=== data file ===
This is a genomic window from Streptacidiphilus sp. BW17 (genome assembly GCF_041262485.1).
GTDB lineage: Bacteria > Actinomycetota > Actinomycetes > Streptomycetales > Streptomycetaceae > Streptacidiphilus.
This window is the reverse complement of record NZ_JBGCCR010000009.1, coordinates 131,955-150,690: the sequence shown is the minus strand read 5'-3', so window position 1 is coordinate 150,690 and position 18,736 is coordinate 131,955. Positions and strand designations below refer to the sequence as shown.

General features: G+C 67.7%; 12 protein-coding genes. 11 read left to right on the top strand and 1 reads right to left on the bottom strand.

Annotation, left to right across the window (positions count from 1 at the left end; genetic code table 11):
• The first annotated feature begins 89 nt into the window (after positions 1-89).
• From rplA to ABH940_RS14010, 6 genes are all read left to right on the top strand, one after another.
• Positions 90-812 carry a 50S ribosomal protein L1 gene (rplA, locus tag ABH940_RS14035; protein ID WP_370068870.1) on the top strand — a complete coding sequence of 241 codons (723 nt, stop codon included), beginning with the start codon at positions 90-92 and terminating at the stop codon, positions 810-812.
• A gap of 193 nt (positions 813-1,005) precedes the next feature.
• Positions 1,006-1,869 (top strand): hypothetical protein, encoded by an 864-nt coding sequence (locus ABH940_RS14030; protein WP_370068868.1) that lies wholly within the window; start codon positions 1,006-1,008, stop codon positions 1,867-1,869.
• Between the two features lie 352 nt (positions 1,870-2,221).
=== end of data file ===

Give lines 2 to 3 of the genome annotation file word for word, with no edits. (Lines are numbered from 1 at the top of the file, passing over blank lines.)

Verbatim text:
GTDB lineage: Bacteria > Actinomycetota > Actinomycetes > Streptomycetales > Streptomycetaceae > Streptacidiphilus.
This window is the reverse complement of record NZ_JBGCCR010000009.1, coordinates 131,955-150,690: the sequence shown is the minus strand read 5'-3', so window position 1 is coordinate 150,690 and position 18,736 is coordinate 131,955. Positions and strand designations below refer to the sequence as shown.